The Cartoon Closet is wrapping up this year with two shorts, including a personal favorite of mine, Magic Mummy. But first…
Tight Rope Tricks (1/6/1933, dir. John Foster and George Rufle)
Given how brief the scene is, my Tight Rope Tricks analysis is not going to be as in-depth compared to others I’ve discussed in this series. While I find the sequence interesting, I feel aspects of it can be explored further and in more depth at a later point.
Set at a circus, Tom and Jerry get ready to perform acrobats for the crowd. Tom pulls the clothesline causing the clothes to fall to the ground, and the two men undress. When they remove their clothes, Jerry is wearing what one typically expects from a male character from this period, a pair of boxers. Meanwhile, Tom unexpectedly has on a bra and frilly panties. This reveal is given no acknowledgement in the short itself. While dressing, there is no music or sound effects playing, and no reaction from Jerry or any other character regarding Tom’s choice of undergarments. The cartoon then cuts to the next scene in the circus ring.
To clarify, this sequence is not supposed to be interpreted as a joke about Tom being secretly trans. Instead, it is meant as a way to include a crossdressing gag. Although the blink-and-you’ll-miss-it-frames where Tom has a slightly defined chest does unintentionally allow for a trans reading when examined through a queer theory lens. To me, what stands out on a first viewing is the short makes no attempt to “other” Tom. When it comes to crossdressing jokes, like In the Bag, the humor relies on the audience’s reaction. There’s no need to have a character bring attention to the situation when there’s already an expectation that the viewer takes on the role of the snickering bystander. I initially forgot about how these shorts relied on the viewer. On my first watch, I thought I was misinterpreting the joke. I even theorized that perhaps Tom was wearing some type of unconventional underwear designed for men. This aspect of “laughing at” is what I find especially interesting from a modern perspective concerning gender expression. The joke has shifted into something that, depending on the crowd one socializes with, doesn’t seem all that unusual today. Due to the expectation that the audience would be laughing along, it unintentionally allows for a more accepting interpretation.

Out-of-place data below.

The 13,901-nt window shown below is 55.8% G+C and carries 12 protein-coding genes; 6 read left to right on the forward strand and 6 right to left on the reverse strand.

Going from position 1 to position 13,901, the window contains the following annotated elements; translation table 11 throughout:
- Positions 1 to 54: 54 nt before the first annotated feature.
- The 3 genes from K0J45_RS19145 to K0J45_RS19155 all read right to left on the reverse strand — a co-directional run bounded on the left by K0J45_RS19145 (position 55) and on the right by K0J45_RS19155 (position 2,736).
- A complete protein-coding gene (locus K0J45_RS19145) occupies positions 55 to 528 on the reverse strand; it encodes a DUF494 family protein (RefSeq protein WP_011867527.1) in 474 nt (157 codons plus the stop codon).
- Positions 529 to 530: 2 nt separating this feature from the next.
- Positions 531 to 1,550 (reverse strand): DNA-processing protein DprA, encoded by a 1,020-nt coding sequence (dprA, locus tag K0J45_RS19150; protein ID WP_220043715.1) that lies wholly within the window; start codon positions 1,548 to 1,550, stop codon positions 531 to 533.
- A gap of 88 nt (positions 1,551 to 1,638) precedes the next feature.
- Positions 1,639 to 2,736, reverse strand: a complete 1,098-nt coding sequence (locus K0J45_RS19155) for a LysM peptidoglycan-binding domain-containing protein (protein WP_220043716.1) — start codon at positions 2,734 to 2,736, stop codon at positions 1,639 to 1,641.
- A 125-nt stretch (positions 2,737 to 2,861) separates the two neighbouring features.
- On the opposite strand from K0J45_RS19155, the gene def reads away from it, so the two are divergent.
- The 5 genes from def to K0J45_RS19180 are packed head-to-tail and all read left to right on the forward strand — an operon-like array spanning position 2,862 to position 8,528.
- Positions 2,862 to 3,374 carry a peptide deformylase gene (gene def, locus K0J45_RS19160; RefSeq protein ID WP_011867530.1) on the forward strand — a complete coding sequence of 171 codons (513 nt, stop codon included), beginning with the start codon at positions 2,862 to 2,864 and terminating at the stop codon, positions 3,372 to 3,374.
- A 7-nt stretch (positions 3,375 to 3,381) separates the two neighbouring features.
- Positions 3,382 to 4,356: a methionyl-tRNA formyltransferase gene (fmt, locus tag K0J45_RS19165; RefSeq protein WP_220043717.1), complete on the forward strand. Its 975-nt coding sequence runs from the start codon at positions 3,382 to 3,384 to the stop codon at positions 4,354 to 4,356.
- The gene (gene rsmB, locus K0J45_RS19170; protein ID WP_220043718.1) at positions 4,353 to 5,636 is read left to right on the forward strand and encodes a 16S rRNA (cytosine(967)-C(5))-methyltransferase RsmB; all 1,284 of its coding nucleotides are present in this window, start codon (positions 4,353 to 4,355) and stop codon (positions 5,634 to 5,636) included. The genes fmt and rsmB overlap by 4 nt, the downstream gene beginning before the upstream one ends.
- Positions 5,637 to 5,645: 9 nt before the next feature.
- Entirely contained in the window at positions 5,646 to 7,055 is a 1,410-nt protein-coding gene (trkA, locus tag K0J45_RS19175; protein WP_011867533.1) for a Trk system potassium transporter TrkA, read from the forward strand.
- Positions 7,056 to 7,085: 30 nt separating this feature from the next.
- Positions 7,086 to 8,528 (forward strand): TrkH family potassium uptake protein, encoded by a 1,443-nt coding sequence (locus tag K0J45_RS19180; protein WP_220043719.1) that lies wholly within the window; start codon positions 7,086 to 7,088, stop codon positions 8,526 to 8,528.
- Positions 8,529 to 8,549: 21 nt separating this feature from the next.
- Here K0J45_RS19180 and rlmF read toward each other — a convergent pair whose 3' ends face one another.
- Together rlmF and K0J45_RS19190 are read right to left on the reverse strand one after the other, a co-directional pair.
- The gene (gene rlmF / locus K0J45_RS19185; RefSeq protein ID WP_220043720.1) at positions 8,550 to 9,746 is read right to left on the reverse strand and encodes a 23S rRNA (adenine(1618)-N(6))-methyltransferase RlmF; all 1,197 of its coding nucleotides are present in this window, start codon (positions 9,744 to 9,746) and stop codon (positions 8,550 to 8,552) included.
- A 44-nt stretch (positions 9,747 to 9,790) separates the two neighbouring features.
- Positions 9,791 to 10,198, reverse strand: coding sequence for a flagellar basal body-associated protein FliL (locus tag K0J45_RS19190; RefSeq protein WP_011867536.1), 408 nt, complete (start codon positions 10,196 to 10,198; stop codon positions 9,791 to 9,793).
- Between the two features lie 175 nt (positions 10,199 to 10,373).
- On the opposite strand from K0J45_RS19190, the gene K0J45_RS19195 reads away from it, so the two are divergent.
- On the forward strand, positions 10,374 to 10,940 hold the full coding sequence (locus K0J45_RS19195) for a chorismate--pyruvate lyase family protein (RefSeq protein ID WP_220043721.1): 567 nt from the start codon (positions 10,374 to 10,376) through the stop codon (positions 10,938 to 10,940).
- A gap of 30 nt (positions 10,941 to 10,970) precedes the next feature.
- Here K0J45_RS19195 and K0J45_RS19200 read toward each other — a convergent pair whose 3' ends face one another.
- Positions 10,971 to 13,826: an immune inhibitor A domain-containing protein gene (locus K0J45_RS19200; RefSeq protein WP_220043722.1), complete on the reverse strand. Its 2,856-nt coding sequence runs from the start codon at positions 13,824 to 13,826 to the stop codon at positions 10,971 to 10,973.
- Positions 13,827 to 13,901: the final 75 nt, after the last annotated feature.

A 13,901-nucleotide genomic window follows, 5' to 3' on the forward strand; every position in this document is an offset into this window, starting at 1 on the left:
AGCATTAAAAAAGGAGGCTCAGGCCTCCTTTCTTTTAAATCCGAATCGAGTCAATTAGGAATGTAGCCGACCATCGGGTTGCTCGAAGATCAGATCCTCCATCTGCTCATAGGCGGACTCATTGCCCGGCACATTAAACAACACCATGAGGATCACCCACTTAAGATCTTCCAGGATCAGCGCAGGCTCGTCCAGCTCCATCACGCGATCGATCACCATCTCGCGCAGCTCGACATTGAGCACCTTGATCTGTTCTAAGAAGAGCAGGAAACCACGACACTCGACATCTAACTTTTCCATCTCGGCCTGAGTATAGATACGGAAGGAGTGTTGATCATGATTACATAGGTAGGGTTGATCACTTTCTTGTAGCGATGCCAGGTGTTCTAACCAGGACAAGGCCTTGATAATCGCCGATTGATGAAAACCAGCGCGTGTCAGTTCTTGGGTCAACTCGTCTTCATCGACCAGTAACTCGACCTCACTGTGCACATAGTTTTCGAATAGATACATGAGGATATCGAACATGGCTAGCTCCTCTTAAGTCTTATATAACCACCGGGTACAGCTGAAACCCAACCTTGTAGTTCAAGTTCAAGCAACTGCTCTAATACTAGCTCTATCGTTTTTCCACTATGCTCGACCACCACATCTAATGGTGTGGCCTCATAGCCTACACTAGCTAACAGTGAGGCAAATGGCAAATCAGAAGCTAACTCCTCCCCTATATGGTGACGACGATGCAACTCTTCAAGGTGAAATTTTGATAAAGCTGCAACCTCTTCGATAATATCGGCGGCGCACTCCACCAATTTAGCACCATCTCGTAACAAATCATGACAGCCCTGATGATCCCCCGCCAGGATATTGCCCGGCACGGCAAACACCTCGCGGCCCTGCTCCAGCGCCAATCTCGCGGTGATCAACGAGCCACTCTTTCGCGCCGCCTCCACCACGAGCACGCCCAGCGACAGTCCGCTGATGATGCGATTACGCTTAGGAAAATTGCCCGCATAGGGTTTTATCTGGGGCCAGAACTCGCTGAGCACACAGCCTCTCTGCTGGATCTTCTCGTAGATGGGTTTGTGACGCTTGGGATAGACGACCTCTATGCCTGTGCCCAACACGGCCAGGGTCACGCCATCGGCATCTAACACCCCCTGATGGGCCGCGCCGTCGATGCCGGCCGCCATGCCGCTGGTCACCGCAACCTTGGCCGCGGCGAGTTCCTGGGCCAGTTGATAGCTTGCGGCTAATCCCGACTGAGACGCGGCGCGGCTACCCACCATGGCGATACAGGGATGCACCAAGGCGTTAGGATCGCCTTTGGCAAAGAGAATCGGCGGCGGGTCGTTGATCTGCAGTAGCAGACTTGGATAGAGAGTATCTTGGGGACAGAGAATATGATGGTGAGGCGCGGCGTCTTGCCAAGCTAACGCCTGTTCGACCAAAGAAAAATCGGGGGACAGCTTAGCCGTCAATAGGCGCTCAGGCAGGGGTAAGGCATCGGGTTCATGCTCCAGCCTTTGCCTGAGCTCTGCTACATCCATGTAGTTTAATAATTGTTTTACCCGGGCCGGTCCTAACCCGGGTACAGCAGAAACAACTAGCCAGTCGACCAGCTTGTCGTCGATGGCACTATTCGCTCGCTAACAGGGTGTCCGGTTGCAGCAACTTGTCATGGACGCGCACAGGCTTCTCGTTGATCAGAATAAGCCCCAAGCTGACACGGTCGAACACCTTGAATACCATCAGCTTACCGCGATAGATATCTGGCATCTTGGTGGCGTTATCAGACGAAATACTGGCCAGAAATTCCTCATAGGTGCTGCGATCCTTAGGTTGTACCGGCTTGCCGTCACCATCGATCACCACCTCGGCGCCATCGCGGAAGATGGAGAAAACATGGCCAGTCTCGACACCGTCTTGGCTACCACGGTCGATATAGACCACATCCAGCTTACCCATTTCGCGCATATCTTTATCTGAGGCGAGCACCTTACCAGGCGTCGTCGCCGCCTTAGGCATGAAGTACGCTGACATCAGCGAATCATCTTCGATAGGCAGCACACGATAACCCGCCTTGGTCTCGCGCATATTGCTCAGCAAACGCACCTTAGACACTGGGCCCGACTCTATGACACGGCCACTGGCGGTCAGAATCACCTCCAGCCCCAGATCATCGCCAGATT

As much as I would like to analyze the crossdressing in Van Beuren’s work in further detail, unfortunately, I have not seen the majority of the studio’s output. While I know the studio included similar bra and panty gags, I want to hold off from writing a longer comparison until I’ve viewed more shorts and have a better understanding of how this type of joke was utilized.
Magic Mummy (2/7/1933, dir. John Foster and George Stallings)
Throughout this Tom and Jerry analysis, many of the scenes with coded gay characters or other instances of queerness that I’ve discussed have been quite brief. In terms of identifiably gay coded characters, there’s only been two shorts: Trouble and Pots and Pans released in 1931 and 1932 respectively, an abysmal one short per year. For whatever reason -possibilities could include creatives trying different comedic jokes, increased interest in profiting from the Pansy Craze, and/or less concern about receiving some form of pushback- if someone wanted to see more coded queer representation from this series, 1933 marks a change in the visibility. According to my current research, there was a steady increase in animated queer representation from 1930 until 1933. In 1934, the enforcement of the Code significantly reduced this number. Before the decrease, shorts like Magic Mummy reflected an interest in giving queer characters longer appearances. The short contains the longest amount of visibility on screen from the series yet, clocking in at nearly a minute and thirty seconds and includes one of the most explicitly queer scenes from the series.The cartoon opens with Tom and Jerry driving their patrol car. When Jerry begins to fiddle with the knobs, the radio frequency shifts and he stops when a cover of The Cop On the Beat, The Man in the Moon, and Me begins to play. The two listen along, providing some musical accompaniment. The film then cuts to an exterior shot of the police department, and proceeds to reveal the two performers, a pair of queer coded policemen. The rest of the scene shifts to the prison, which includes a scene with a group of police and prisoners dancing together. The song ends when the police captain receives a phone call about a recent theft. He rushes to the microphone, where the two policemen are still singing, knocking them off screen in the process. This marks the ending of the song and the queerness found in the short.